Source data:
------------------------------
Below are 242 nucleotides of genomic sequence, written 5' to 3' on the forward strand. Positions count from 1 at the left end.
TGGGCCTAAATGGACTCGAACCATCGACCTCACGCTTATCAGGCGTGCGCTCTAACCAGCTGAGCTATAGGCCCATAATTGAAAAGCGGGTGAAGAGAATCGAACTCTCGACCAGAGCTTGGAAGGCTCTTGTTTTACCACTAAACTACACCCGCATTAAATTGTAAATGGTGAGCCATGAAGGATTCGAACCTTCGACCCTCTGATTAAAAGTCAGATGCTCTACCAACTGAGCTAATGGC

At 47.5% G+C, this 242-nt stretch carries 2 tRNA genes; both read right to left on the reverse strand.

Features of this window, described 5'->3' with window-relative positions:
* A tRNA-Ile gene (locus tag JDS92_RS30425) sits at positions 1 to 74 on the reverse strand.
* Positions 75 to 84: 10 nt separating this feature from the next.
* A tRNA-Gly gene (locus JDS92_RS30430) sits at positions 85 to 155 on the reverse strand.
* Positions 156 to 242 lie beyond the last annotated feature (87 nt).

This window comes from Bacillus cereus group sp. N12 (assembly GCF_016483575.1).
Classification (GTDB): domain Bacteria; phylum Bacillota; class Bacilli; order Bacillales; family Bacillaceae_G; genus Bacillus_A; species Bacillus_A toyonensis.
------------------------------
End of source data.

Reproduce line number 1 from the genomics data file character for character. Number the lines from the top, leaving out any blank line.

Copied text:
Below are 242 nucleotides of genomic sequence, written 5' to 3' on the forward strand. Positions count from 1 at the left end.